Det svenska Israel: Myt och retorik i Haquin Spegels predikokonst
1999 (Swedish)Doctoral thesis, monograph (Other academic)
This dissertation deals with the art of preaching of Haquin Spegel (1645-1714) from a political and rhetorical perspective. Spegel was one of the leading churchmen during the period of Carolingian autocratic rule. He was close to Karl XI and had good contacts with the Court and the political elite.
The dissertation contains analyses of a number of Spegel's sermons. The theoretical points of departure include in part the theory of `confessionalization' as a basic feature of political culture in Early Modern times, and in part the emphasis of classical rhetoric on the persuasive functions of language. The concept of confessionalization is used to place the sermons in a political context; the terminology of classical rhetoric is used to describe their linguistic formulation.
The first two chapters deal with speeches and sermons held in connection with the official manifestations of the Carolingian regime, among them, a celebration in memory of the adoption of the Confessio Augustana as the national Confession and the coronation of Karl XII in 1697. A prime feature in these sermons is the figurative interpretation of history and the myth of Sweden as a latterday counterpart to Israel in the Old Testament, as well as the theocratic teachings on the divine authority of royal power.
The purpose of the Confession was, however, not only to convey certain ideas, but also to stimulate the emotional engagement of the listeners and persuade them to live in accordance with confessional morality How Spegel attempted to achieve this is examined in the following two chapters. One of them is devoted to his sermons on the history of the Passion, the moralizing presentation of which is analysed against the background of Lutheran meditation practice. The other chapter is devoted to his funeral sermons for public officials in the service of the state and their wives. A regular feature of the latter are the reminders about a subject's duty to obey the authorities and to work for the country and 'the general good'.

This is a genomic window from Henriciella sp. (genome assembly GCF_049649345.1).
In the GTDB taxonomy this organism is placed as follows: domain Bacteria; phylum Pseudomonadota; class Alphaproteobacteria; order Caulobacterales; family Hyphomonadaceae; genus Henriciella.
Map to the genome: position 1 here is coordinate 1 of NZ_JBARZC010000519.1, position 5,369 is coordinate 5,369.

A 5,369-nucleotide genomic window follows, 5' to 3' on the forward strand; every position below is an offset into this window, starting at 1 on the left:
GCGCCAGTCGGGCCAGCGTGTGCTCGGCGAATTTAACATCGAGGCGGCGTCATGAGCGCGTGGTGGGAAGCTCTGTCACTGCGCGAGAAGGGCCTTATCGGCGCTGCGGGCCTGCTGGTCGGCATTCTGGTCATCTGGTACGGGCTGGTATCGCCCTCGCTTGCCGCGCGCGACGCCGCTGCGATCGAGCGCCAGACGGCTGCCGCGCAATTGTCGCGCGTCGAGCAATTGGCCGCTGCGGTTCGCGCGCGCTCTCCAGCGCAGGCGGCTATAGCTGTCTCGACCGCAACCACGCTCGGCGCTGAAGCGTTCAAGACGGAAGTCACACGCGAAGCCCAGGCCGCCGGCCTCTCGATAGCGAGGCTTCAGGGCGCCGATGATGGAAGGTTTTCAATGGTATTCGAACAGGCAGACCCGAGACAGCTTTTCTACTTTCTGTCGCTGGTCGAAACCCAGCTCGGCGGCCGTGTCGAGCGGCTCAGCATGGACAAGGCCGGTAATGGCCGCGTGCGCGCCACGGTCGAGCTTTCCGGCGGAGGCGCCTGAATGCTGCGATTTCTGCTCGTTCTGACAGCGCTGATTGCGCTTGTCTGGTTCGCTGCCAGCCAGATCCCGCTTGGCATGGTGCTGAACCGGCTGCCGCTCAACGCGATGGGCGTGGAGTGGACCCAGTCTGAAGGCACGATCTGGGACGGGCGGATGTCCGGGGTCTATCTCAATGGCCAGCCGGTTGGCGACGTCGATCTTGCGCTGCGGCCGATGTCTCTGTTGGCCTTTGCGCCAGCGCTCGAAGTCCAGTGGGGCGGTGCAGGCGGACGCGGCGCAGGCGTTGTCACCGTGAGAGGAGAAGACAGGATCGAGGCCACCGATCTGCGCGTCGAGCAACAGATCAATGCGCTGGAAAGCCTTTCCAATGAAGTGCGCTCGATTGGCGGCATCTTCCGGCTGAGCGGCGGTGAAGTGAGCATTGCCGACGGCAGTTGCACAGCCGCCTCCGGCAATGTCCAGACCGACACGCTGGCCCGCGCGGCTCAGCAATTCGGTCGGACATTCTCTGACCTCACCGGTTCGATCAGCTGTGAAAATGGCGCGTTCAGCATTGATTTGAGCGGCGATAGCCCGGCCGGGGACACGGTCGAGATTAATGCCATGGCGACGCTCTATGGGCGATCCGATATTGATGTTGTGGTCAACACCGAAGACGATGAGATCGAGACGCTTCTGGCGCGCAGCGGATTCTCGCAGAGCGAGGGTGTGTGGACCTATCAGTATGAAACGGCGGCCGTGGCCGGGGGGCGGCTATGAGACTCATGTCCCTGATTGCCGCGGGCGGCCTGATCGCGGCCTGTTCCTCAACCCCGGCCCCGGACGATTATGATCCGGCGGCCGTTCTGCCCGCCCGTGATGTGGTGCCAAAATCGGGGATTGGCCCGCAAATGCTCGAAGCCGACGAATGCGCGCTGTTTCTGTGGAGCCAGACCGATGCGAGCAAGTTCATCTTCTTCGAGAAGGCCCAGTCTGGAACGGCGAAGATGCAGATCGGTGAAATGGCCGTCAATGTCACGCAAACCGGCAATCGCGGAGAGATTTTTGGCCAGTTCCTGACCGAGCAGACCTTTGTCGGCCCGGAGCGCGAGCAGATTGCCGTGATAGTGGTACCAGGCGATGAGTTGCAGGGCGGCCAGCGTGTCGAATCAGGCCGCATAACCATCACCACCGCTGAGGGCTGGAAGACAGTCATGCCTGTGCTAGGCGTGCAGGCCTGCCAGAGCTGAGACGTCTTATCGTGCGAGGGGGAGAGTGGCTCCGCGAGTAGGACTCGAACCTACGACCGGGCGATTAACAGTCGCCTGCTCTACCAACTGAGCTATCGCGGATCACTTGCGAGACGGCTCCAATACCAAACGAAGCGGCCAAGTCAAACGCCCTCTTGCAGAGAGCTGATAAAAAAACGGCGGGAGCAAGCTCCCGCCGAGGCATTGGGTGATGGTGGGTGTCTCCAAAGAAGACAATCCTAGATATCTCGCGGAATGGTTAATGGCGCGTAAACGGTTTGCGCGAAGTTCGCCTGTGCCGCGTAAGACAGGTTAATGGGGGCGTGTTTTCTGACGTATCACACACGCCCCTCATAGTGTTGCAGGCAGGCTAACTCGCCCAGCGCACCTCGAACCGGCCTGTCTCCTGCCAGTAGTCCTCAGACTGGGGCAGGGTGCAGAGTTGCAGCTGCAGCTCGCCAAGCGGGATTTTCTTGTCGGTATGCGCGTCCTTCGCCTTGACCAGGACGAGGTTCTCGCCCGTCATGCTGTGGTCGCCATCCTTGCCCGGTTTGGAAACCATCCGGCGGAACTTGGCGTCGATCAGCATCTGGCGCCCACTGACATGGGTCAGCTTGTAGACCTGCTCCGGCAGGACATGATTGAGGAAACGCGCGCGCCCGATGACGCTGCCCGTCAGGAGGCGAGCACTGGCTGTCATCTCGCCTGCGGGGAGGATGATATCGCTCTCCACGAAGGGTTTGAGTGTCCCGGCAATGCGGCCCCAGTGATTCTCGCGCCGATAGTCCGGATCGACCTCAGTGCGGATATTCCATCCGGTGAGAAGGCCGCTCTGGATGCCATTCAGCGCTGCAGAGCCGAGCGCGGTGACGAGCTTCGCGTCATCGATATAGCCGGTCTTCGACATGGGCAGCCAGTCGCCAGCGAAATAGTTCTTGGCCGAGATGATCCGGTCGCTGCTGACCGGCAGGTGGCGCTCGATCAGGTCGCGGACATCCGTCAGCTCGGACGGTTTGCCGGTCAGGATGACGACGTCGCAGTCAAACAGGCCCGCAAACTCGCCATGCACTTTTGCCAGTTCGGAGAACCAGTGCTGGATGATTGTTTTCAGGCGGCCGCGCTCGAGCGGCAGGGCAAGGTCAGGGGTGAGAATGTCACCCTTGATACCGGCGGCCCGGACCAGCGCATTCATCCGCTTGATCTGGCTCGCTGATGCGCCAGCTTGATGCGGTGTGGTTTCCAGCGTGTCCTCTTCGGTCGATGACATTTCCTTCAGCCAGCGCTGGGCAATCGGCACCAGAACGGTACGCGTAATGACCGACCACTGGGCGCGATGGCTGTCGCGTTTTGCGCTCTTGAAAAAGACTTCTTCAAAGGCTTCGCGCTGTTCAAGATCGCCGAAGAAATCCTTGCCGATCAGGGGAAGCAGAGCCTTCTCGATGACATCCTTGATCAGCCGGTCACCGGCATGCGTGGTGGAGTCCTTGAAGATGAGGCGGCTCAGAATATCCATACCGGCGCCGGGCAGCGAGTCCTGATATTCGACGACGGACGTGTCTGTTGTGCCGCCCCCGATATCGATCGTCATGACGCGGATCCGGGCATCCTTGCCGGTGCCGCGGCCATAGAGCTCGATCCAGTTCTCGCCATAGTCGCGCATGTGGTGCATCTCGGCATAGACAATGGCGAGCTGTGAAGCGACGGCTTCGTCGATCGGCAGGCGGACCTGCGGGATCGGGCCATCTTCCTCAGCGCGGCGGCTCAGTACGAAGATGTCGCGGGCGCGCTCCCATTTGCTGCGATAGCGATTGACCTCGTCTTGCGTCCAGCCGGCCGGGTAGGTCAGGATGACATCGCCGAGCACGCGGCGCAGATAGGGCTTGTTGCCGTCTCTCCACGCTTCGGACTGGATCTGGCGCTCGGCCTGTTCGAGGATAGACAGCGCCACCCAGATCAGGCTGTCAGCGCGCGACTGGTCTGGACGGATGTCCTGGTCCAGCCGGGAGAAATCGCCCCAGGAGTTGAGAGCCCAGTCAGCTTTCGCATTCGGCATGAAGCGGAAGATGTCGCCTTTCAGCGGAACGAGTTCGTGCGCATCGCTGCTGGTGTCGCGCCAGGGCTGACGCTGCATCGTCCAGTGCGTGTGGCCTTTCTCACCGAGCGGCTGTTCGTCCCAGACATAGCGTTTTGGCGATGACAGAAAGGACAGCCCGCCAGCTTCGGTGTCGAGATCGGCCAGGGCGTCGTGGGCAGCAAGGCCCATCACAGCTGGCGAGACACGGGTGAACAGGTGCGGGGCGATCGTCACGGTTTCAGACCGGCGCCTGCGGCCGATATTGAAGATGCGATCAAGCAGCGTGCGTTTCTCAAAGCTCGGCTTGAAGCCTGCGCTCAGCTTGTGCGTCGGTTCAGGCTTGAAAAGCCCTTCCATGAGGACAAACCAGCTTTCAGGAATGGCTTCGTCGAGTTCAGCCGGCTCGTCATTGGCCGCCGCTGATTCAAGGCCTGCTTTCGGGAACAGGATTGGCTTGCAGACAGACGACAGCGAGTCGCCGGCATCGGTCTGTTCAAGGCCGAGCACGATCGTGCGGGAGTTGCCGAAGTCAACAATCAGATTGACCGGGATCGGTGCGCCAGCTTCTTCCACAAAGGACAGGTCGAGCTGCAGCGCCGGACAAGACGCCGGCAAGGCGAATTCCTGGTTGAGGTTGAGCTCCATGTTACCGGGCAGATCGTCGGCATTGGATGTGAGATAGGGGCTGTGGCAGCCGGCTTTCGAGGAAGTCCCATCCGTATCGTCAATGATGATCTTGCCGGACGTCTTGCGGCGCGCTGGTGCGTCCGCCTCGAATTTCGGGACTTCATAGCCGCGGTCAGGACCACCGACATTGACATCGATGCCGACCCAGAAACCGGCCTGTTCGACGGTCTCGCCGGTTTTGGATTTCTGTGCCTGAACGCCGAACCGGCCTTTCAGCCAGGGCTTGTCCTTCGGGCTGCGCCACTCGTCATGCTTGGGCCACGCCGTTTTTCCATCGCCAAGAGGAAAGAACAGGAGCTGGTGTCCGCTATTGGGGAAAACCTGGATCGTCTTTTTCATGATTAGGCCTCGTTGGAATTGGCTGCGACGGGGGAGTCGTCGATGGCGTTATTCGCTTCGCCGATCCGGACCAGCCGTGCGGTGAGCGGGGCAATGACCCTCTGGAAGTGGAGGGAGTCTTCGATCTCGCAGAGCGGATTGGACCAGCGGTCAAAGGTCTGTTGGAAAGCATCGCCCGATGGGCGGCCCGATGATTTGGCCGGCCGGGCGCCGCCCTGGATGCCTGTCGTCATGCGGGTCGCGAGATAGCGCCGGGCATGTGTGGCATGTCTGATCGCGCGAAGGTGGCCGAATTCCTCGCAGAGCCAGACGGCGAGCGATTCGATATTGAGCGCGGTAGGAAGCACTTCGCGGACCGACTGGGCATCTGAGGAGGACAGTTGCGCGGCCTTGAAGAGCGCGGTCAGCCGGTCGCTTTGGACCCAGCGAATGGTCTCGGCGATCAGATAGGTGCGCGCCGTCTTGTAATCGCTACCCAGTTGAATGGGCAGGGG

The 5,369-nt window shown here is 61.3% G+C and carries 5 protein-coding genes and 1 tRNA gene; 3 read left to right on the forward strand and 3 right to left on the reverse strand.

In a concluding chapter the results of the textual analysis are placed within the wider perspective of the political culture of Carolingian autocracy and it is shown how Spegel's sermons can be understood as a factor in the spreading of a confessionally stamped national myth which bound the people to God and promoted the maintenance of social discipline among subjects.
Place, publisher, year, edition, pages
Uppsala: Acta Universitatis Upsaliensis , 1999. , 270 p.
Studia Rhetorica Upsaliensia, ISSN 1102-9714 ; 2
Literature, sermons, sacred rhetoric, figurative allegory, confessionalization, political culture, national identity, Swedish absolutism
General Literature Studies
Research subject Literature
IdentifiersURN: urn:nbn:se:uu:diva-730ISBN: 91-7844-295-8OAI: oai:DiVA.org:uu-730DiVA: diva2:169257
1999-05-20, Lärosal IV, Universitetshuset, Uppsala universitet, Uppsala, 10:15